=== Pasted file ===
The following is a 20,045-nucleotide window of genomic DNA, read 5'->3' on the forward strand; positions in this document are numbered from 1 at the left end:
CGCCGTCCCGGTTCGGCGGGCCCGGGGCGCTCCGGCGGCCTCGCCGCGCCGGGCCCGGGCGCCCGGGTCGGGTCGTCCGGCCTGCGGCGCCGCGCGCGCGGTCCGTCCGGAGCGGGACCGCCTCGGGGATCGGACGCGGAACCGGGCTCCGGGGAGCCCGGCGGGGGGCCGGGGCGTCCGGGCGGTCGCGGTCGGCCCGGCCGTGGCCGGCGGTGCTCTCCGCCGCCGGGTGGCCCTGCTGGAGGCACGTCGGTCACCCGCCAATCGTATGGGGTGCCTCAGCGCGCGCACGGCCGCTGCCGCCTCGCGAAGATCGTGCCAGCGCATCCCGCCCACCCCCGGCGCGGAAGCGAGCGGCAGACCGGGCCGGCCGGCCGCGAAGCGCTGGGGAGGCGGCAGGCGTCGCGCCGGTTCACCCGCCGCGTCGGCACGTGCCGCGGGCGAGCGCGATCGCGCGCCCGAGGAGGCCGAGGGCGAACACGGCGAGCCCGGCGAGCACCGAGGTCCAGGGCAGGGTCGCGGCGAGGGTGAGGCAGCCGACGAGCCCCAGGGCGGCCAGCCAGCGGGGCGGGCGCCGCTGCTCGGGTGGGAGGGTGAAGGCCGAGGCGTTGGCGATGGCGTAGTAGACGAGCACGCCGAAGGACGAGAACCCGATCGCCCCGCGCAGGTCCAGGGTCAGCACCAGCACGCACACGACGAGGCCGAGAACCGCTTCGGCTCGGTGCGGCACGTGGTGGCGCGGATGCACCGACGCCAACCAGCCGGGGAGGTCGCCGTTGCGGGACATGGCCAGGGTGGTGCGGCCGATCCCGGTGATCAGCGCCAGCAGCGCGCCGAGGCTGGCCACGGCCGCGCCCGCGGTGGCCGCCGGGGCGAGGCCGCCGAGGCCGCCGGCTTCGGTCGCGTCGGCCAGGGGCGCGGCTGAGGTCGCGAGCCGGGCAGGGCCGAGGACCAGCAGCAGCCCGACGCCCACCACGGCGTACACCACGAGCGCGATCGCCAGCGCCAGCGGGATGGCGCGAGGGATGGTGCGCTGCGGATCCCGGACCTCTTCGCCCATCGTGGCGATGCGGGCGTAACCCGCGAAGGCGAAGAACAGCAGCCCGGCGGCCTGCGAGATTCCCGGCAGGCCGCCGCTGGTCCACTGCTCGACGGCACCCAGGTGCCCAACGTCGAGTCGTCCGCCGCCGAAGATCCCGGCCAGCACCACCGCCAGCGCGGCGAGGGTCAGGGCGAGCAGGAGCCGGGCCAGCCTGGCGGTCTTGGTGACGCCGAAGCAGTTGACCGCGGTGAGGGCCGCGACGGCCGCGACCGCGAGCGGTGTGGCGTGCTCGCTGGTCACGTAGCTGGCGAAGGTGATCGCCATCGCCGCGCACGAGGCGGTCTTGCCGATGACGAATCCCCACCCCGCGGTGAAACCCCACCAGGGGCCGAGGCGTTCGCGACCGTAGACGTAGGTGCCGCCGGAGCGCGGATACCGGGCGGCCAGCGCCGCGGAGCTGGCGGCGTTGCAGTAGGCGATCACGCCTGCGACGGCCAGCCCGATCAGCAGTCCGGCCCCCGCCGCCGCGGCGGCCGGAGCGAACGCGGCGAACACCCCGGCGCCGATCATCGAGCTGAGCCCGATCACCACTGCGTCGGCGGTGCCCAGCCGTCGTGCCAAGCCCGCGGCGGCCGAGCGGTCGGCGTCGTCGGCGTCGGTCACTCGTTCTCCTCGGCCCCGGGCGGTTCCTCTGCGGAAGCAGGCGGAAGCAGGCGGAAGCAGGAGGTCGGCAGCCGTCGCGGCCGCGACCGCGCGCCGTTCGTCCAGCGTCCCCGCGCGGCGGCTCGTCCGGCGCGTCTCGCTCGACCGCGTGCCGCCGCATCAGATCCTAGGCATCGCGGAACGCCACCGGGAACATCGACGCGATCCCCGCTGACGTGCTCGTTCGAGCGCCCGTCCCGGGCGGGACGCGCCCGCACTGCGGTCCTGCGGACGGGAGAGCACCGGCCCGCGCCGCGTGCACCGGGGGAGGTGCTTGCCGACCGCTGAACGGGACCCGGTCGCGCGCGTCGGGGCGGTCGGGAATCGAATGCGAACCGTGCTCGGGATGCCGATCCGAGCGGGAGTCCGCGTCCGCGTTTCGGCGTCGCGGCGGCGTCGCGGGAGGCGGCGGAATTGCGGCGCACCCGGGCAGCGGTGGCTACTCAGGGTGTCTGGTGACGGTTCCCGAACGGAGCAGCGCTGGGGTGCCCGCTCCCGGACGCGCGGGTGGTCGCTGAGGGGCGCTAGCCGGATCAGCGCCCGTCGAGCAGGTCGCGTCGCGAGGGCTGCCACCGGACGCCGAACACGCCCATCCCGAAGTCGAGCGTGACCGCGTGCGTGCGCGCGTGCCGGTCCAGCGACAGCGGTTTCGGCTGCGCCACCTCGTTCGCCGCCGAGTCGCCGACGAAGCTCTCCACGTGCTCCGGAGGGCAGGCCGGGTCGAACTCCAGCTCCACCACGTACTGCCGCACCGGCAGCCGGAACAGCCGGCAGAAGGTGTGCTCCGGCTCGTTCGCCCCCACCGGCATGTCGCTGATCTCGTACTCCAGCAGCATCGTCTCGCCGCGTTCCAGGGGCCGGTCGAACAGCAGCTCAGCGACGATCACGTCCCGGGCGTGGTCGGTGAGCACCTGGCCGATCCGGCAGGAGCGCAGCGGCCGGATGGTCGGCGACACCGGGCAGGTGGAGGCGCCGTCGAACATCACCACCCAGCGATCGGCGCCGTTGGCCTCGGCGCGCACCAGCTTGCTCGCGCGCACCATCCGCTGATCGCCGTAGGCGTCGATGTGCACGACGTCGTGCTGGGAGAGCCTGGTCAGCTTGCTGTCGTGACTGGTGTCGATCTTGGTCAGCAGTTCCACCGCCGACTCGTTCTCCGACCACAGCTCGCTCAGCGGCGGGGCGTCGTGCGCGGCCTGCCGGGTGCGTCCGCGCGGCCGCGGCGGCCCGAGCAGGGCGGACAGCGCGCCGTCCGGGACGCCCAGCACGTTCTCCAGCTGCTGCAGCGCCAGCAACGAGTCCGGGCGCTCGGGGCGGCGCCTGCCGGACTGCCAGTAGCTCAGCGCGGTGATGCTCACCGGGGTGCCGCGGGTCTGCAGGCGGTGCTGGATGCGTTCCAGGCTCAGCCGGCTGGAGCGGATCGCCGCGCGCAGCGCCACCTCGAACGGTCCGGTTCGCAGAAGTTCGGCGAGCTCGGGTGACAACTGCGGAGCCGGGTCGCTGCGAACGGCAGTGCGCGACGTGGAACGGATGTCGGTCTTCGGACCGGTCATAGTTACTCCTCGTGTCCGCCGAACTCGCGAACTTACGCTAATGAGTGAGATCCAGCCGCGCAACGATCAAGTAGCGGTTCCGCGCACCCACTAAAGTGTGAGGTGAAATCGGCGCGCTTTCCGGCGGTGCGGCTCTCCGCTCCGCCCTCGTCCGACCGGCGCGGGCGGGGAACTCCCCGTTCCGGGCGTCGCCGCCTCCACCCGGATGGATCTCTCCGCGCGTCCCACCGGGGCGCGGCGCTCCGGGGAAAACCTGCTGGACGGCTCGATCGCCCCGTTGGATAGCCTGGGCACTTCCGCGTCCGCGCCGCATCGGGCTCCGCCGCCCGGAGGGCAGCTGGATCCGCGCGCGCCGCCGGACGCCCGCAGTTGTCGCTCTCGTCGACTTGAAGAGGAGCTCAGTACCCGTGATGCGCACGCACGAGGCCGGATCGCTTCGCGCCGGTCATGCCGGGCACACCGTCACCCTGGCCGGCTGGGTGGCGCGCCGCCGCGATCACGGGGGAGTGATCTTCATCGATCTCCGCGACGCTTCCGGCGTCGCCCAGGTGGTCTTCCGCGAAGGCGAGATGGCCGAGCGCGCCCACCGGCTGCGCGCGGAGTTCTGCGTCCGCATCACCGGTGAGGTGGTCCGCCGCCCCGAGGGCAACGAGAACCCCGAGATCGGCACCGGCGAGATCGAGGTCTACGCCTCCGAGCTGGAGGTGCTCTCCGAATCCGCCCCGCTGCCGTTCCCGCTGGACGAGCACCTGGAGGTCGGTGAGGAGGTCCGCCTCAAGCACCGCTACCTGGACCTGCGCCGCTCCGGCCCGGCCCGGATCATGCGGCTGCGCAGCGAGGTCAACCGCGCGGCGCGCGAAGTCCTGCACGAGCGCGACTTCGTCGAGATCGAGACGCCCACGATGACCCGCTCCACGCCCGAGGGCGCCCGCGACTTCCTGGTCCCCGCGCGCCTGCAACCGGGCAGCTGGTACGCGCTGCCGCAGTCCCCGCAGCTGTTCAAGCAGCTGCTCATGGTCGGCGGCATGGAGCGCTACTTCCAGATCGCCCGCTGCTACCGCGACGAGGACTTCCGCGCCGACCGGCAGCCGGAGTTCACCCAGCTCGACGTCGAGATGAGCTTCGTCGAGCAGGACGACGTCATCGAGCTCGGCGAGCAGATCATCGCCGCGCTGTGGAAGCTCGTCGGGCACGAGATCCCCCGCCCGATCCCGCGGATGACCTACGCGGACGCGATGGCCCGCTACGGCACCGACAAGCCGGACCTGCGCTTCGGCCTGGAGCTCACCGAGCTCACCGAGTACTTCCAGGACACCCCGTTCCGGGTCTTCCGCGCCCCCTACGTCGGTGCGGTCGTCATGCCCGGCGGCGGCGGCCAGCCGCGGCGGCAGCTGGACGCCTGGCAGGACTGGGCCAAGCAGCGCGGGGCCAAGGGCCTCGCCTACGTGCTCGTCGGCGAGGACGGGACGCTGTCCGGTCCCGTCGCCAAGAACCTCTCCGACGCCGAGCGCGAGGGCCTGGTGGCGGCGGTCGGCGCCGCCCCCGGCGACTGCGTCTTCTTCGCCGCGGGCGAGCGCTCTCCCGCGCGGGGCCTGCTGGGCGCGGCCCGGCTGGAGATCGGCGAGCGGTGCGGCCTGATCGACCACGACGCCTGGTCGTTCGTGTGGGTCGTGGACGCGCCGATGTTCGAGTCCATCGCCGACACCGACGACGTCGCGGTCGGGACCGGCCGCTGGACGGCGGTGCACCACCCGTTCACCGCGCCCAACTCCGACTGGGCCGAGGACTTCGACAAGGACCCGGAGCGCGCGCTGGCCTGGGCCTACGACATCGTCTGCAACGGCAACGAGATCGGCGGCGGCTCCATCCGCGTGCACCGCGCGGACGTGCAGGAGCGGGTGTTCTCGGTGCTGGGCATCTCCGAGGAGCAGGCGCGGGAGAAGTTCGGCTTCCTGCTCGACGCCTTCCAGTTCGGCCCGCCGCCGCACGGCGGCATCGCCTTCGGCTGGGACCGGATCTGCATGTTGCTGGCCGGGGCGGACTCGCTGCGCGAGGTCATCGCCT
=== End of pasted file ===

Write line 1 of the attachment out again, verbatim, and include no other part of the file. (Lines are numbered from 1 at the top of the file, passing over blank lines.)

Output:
The following is a 20,045-nucleotide window of genomic DNA, read 5'->3' on the forward strand; positions in this document are numbered from 1 at the left end: